The keys to punching up your dinner are remarkably simple, and they're probably already in your kitchen. We've found that with a dash here and a dollop there, these five stars of the pantry will invigorate anyone's cooking and transform dishes from flat to flavorful.

Asian-Style Chili Sauce

Spices things up

For those who like heat, a robust chili sauce can enhance food of just about every variety. Add a spoonful at the end of cooking and you'll have fried eggs with a little fire and vegetables that smolder. Mix the sauce with sour cream for an instant dip, spread it on a sandwich, and use it to marinate tofu or shrimp for a stir-fry.

Try this: Toss the chili sauce with sauteed broccoli.

Dijon Mustard

Adds zip

A dab of Dijon mustard can do more than flavor a classic vinaigrette. Its balanced acidity, slight heat, and zing go a long way in enriching pan sauces, enhancing marinades (see No-Waste Marinade), and creating a savory-sweet dip when mixed with an equal amount of honey.

Try this: Brush mustard on meat, such as a rack of lamb, before coating with herbed breadcrumbs.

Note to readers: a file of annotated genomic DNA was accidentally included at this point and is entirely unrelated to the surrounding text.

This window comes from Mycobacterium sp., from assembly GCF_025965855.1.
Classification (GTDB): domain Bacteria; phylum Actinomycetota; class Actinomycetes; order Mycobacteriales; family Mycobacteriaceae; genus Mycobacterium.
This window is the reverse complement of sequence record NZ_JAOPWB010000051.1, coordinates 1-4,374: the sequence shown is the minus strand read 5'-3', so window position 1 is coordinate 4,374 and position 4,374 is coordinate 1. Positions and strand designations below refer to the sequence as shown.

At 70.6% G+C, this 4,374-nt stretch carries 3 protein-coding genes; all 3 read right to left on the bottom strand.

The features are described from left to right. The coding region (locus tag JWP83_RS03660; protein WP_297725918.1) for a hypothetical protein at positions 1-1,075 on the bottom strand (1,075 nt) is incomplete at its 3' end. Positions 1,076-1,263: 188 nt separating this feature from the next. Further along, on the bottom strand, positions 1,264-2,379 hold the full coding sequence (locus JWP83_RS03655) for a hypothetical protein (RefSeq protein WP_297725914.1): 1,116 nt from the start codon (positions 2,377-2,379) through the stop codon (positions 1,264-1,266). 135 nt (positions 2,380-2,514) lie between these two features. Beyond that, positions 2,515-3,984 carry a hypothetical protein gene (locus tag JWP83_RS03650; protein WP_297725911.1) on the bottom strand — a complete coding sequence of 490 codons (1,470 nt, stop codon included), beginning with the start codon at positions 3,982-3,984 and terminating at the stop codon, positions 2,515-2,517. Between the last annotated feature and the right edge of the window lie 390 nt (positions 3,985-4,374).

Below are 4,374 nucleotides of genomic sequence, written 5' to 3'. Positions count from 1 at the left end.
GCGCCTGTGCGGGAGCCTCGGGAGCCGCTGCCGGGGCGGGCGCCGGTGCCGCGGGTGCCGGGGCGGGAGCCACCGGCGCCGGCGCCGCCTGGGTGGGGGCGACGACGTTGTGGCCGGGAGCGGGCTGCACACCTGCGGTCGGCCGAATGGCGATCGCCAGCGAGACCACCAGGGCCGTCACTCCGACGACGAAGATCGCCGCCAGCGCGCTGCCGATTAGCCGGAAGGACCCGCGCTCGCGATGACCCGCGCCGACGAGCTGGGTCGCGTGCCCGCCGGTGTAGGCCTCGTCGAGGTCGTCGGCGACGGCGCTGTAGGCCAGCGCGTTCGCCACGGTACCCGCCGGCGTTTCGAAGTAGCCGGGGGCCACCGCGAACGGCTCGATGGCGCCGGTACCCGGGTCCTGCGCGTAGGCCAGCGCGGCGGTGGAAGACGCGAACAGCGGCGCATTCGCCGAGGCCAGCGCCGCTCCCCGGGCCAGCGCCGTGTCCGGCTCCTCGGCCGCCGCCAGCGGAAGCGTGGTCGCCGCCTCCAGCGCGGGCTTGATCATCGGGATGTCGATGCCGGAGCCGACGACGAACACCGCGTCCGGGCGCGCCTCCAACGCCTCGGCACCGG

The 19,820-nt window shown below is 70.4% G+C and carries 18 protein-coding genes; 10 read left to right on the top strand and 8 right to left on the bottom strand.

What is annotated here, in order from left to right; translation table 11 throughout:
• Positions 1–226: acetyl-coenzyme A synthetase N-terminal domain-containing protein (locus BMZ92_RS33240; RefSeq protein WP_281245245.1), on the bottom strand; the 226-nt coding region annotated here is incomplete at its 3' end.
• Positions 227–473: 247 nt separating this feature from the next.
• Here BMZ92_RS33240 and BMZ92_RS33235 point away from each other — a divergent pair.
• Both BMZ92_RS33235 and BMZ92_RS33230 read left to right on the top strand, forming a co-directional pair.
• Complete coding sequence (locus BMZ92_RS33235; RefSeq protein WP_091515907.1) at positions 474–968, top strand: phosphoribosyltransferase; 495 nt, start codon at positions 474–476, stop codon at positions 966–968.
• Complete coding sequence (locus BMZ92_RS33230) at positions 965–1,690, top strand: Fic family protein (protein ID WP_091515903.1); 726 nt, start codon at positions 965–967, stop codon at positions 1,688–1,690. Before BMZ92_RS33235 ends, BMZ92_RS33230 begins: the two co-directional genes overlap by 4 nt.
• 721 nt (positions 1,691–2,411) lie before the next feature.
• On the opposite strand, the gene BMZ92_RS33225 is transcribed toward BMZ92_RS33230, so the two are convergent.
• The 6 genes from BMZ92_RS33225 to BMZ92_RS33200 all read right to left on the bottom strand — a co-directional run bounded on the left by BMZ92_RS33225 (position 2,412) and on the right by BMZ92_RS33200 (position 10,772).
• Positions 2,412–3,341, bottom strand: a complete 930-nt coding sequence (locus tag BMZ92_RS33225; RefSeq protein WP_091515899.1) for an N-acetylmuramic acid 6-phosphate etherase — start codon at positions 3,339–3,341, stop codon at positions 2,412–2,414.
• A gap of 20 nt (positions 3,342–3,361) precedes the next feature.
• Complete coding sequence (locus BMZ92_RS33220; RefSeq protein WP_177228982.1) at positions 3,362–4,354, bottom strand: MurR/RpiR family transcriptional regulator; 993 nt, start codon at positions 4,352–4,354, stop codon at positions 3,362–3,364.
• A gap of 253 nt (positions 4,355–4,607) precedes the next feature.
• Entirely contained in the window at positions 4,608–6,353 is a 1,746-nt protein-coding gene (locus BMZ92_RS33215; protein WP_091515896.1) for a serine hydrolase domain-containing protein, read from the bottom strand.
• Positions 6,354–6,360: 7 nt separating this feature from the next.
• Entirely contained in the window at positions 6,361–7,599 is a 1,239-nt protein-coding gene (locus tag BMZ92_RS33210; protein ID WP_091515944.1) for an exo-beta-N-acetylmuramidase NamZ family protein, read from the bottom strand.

Vinegar or Lemon

Heightens flavor

A touch of acid -- a splash of vinegar or a spritz of lemon juice -- as you finish soups, stews, meat, fish, or vegetable dishes awakens their natural flavors (and boosts taste with scant sodium and no fat).

Try this: Brighten white beans and kale with lemon juice, or give a hearty meat chili a kick with vinegar.

Soy Sauce

Gives depth

The Japanese coined the term "umami," that full, meaty quality that a condiment such as soy sauce contributes to a dish. But this ingredient lends a savory note to foods from any part of the world. A tablespoon or so will round out a marinade and intensify the aroma and color of a long-cooked stew or pot roast.

Try this: Add to cooking liquid for braising short ribs, or whisk into a vinaigrette.

Dry Vermouth

Stands in for white wine

Next time you have to deglaze a pan, steam fish, or enliven a pasta sauce, but you don't have white wine on hand, reach for this cocktail classic. The fortified wine costs about $10 a bottle and keeps in the refrigerator for weeks.

Try this: Steam mussels in a little vermouth and saffron; the juices of the shellfish will meld with the wine for a delicious sauce to sop up with bread.


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